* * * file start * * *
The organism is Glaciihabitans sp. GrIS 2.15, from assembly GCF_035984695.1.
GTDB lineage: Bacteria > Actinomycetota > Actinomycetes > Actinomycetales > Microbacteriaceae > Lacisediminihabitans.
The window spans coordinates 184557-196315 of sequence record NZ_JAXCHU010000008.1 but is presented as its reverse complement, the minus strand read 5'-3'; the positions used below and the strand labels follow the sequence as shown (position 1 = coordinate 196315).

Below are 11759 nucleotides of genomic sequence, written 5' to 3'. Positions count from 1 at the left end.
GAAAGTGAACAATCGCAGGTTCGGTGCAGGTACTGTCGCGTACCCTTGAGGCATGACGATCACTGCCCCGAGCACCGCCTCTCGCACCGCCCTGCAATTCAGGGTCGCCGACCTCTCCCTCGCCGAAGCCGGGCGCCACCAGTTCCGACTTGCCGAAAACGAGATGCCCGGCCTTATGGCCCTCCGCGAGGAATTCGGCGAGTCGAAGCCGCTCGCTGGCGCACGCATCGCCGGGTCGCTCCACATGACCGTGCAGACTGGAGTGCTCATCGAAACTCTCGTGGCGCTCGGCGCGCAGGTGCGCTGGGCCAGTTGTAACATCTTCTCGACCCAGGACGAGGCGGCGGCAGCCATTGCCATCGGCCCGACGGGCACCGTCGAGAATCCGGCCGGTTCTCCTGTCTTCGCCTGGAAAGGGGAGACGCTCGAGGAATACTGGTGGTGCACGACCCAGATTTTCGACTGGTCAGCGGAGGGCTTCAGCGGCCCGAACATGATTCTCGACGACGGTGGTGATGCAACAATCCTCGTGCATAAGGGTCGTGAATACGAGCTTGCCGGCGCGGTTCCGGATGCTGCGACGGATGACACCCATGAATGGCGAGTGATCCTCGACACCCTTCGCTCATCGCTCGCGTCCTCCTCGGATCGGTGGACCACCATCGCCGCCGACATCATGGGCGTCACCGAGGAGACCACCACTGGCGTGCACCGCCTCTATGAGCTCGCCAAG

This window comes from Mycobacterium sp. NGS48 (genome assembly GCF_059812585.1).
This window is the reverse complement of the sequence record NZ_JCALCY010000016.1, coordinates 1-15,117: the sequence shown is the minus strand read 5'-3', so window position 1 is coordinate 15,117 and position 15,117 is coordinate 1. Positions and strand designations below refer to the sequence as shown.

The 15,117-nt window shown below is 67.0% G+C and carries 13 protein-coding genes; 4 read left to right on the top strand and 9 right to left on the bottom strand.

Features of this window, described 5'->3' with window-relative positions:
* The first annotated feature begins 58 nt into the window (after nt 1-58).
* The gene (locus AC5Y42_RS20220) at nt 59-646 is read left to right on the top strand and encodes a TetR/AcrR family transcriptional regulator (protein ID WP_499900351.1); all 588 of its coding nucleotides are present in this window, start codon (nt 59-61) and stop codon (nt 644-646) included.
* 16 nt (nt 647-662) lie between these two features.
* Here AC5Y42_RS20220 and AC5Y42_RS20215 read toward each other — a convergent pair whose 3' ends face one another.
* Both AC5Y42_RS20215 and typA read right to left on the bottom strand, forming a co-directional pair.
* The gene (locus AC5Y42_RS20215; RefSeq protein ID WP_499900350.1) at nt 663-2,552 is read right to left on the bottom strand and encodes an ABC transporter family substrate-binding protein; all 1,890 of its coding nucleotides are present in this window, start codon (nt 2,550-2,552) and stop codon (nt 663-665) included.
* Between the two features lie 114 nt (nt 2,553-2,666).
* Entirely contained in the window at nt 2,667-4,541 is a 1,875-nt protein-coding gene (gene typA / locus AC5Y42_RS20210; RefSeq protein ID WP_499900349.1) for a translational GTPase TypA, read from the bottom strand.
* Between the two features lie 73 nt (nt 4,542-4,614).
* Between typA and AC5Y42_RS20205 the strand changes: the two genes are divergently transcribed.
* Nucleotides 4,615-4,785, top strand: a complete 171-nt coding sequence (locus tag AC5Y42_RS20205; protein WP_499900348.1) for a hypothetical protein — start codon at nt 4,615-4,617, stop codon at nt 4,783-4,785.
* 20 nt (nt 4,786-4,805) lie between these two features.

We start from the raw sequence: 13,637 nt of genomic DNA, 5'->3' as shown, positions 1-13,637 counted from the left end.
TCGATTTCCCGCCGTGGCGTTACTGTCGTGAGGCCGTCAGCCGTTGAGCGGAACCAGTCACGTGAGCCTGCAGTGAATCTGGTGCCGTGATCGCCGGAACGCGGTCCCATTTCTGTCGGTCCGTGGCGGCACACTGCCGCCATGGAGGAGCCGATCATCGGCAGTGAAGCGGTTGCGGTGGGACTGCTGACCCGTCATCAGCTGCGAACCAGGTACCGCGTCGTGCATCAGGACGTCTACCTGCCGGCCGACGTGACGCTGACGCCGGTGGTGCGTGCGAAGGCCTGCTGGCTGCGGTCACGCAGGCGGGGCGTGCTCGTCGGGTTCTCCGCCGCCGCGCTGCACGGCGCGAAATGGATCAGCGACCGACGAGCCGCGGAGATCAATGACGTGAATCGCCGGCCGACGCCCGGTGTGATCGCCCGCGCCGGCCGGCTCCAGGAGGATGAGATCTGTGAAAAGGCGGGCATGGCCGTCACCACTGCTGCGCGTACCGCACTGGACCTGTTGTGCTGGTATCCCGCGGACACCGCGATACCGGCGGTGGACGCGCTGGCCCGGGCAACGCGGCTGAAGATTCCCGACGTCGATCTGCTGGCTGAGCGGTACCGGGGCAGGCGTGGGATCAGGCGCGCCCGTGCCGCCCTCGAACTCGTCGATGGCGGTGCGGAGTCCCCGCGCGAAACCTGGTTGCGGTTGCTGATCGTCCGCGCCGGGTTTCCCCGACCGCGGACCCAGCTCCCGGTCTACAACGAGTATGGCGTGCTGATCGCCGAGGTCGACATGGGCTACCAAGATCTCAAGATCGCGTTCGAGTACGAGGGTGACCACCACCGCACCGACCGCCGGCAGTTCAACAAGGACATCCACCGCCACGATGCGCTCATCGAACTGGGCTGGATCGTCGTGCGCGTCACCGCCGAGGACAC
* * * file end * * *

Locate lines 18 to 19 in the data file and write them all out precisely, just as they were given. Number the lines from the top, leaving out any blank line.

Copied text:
* Between the two features lie 73 nt (nt 4,542-4,614).
* Between typA and AC5Y42_RS20205 the strand changes: the two genes are divergently transcribed.